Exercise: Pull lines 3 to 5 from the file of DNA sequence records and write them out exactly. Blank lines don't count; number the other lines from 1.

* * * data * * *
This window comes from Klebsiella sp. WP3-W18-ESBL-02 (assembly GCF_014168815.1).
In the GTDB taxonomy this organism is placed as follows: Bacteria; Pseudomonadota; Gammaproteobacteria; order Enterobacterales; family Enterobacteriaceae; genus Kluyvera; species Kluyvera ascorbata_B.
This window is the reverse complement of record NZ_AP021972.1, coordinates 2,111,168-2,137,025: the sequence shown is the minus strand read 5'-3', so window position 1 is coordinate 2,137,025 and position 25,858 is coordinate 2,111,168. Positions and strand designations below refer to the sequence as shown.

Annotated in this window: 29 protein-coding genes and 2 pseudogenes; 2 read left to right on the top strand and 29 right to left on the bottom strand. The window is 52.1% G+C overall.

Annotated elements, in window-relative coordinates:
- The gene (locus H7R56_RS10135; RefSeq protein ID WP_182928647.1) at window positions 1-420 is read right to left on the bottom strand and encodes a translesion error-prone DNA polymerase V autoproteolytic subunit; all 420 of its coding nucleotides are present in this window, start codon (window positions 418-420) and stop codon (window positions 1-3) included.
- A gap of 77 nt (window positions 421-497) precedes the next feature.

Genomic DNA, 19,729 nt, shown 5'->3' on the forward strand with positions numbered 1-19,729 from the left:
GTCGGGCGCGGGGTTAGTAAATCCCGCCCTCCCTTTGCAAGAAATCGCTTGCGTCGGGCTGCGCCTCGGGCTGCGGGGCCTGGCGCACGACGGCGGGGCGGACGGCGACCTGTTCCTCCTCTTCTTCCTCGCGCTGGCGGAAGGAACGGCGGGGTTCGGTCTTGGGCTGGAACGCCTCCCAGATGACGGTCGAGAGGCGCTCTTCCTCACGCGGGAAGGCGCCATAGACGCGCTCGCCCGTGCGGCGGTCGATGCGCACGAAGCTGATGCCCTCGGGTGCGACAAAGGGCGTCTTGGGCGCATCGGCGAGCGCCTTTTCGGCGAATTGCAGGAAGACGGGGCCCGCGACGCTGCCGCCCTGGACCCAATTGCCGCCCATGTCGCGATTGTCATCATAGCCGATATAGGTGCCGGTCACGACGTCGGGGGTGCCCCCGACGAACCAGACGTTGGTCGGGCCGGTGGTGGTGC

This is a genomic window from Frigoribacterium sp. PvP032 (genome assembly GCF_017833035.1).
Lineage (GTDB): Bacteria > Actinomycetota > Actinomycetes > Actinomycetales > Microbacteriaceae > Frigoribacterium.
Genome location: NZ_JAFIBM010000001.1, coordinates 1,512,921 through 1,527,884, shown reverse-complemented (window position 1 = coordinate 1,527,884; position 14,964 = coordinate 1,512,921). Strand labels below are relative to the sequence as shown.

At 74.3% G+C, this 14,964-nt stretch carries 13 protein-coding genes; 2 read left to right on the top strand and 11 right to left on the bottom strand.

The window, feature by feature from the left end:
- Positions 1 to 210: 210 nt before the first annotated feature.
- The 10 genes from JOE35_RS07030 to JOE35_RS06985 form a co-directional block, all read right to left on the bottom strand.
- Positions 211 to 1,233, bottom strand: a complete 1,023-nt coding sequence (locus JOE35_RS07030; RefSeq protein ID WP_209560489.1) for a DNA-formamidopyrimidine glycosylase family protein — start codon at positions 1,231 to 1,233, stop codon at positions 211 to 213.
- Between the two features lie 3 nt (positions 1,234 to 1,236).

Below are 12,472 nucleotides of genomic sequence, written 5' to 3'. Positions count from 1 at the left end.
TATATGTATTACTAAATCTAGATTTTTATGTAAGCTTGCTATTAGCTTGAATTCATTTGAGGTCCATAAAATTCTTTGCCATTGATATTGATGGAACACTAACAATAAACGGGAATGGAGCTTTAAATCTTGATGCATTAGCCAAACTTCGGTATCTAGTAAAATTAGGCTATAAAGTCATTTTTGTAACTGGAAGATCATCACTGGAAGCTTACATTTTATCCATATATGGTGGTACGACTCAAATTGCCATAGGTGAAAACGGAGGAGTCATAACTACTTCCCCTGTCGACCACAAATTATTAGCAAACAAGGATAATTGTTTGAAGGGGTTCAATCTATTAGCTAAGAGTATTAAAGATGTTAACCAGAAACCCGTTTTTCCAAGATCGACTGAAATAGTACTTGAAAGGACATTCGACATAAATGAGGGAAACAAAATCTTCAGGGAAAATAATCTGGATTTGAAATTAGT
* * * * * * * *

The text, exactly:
This window is the reverse complement of record NZ_AP021972.1, coordinates 2,111,168-2,137,025: the sequence shown is the minus strand read 5'-3', so window position 1 is coordinate 2,137,025 and position 25,858 is coordinate 2,111,168. Positions and strand designations below refer to the sequence as shown.

Annotated in this window: 29 protein-coding genes and 2 pseudogenes; 2 read left to right on the top strand and 29 right to left on the bottom strand. The window is 52.1% G+C overall.

Annotated elements, in window-relative coordinates: